In times past Iʻd go bake at Puakō (thanks, vt) or hike in to Maniniʻōwali for the day. No more. Now, I go walk to Keanakākoʻi (KKOI) in whatever weathers are out there. The only limit is when trades are more than 18 or 20mph. Then I maybe do a couple half-way roundtrips. The rest of the route, out of the forest, is too exposed and way too windy past 20mph. Even with a walking stick, stumbles happen. So we deal with what we need to deal with to avoid injury.
And when past injuries cause us to behave irrationally, we must deal with that too. Iʻve had two concussions. First one I slipped on the front steps and took a foreheader on a nice big rock on the ground. Complete postconcussion amnesia for 45 minutes, then in and out for several hours. Second time was slipping on the floor with wet feet and whacking the back of my head. Not as bad, but pretty sure it added to brain damage.
Recently, over a couple of days, all that caused me to be irrational in listening, understanding, and re-telling information. It created a situation requiring explanation, apologies, thinking, assessing, and coming up with A Plan to deal with deficits in my processing. You know, when weʻre young and carefree, itʻs all good. Then we get up there and we REALLY need to be diligent and pay attention. To all sorts of things. And we do, and carry on, praying for grace and attentiveness and forgiveness and...
Then we look at clouds. The vogless skies are a marvel. Like seeing newly remodeled Kaluapele and trying to learn her layers and patterns and colors. And hoping that they all register and stick. Skies over Hawaiʻi nei are BLUE. And the clouds, most of them, are WHITE. And because the skies are so blue, the ocean is bluer too. Itʻs been decades...
Joni Mitchell, a favorite, wrote "Both Sides Now" in March 1967. A half-century (yikes!) ago. That line "Iʻve looked at clouds that way" seems to be so apropos these days. Iʻm especially enamoured of The Cloud that sits over the Lua. It changes always, seemingly dissipating on a whim, then re-forming, but simply floats there.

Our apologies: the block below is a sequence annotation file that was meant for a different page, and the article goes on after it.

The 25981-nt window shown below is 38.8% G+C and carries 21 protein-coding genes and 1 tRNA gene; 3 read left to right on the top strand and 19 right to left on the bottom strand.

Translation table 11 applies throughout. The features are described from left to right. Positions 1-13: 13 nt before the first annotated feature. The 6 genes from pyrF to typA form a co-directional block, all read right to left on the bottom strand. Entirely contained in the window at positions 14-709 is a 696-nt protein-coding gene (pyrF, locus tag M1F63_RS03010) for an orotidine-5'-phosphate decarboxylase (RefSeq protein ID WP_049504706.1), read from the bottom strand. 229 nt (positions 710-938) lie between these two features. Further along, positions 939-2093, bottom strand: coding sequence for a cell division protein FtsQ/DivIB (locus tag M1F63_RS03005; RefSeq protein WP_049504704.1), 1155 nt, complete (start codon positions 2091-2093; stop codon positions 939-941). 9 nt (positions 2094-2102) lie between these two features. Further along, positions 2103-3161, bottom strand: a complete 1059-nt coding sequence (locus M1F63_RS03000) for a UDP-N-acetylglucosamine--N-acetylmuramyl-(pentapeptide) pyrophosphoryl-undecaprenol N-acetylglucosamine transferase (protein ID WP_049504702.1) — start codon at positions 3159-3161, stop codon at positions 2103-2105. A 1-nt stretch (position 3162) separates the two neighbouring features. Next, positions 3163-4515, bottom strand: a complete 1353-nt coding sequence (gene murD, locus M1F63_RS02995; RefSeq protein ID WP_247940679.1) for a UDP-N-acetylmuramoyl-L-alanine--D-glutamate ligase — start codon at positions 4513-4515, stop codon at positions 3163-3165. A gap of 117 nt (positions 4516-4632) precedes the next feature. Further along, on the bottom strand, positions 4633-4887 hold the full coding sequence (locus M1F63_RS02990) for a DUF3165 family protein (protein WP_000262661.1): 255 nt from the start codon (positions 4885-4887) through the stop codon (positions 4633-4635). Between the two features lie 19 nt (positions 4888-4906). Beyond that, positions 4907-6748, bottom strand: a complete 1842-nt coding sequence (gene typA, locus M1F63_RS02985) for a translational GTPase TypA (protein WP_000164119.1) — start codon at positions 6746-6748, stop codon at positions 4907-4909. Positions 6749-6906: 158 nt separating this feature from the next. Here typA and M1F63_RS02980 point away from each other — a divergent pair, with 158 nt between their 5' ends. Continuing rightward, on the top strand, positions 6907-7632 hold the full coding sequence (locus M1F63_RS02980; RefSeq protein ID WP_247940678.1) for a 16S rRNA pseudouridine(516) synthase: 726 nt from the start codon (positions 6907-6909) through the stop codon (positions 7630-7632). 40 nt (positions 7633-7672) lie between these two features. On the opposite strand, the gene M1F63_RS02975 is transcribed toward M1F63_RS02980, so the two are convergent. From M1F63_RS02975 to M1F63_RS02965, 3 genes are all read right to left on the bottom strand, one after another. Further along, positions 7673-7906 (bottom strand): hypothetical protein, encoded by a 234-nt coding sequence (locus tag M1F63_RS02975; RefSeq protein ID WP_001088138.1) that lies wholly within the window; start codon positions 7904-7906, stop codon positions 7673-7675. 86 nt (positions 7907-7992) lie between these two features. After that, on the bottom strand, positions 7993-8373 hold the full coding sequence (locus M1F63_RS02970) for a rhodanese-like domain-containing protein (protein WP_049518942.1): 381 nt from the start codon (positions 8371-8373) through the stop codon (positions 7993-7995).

I walked two times this past Saturday. First in the morning, 730 or 8ish. Had kona breezes, and the air was hauna with hydrogen sulfide. The REALLY stink air. Below, you can see the fume rising out of the pit just below The Cloud. This photo was at 823a. Then the winds shifted, and trades returned.
The Cloud disappeared for a bit, then re-formed.
First, just a bit of a wisp (right there in the middle) at 847a:
Then kinda flattish at 904a:
Then rounder and fatter at 906a:
And the last pic at 911a:
The spherical ones remind me of the old-fashioned malasadas I make. Generally ball-like, but misshapen, with odd lumps and squiggly tails.
Went back at noonish with long-time friends visiting from Maui, and skies were mostly overcast, though you could still pick out The Cloud. Iʻm hoping that someone somewhere will come up with an appropriate name for it. Something related to the exhalation of fumes vapors steams at the Lua. The cause is volcanic, and it forms and just sits there. Lucky us.
After the p.m. walk, we went to Volcano House for snacks and beverages. ʻOno was. And the mists rolled in, and the light kept changing, and the floor of the main part of the Lua glistened, and there on the right-hand wall, I saw Kalupe, complete with tail. What a cool thing! From that angle, everything made sense. At least to me.
So. Lupe = kite or sting ray. Hīhīmanu is the same. Sting ray. Hāhālua is the manta ray.
Theodore Kelsey noted the location of "Pohaku Lupe (Kite Stone)" at the bottom of his sketch. Note that he drew Halemaʻumaʻu on the wrong side of "Kilauea Nui". A bit of dyslexia perhaps?
Mr Kelsey recorded a lot of information on this sheet of paper. And as things are, his informant places "ʻa-kani-kolea" on a different part of the wall than does another informant. More about that in a future post.
OK. Bob, back to the topic: Kalupe...
Kalupe, in scientific circles is known as the Uēkāhuna Laccolith. Itʻs an intrusive body that cooled slowly, and so is made of very dense grey rock. Magma intruded under the summit, didnʻt erupt, and stayed put and cooled. We had seen and admired Kalupe for years and years. And then we had 62 lūʻōniu, those collapse explosions, and tens of thousands of ʻōlaʻi (earthquakes) during The Three Months. All that shaking peeled off vast sections of the wall of Kaluapele, exposing unweathered faces. Amongst those freshly exposed layers is what I believe to be the tail and stinger of Kalupe. Viewing it from Volcano House: Wow! Look at that! Of course! Sometimes it takes awhile for everything to click.
ABOVE: Kalupe is that pale grey shape just to left of left of center, at the base of Palikapuokamohoaliʻi, that section of the caldera wall seen above. Note HVO on the rim at the left edge.
BELOW: An extremely crude outline. The main body of Kalupe at the left, then its tail (the core of an ʻaʻā flow or a layer of dense lava), and the stinger, (a trapezoidal bit of grey dense rock). That bent ʻōhiʻa points to the stinger. And the slope of Maunakea is to the right.
As always, with aloha,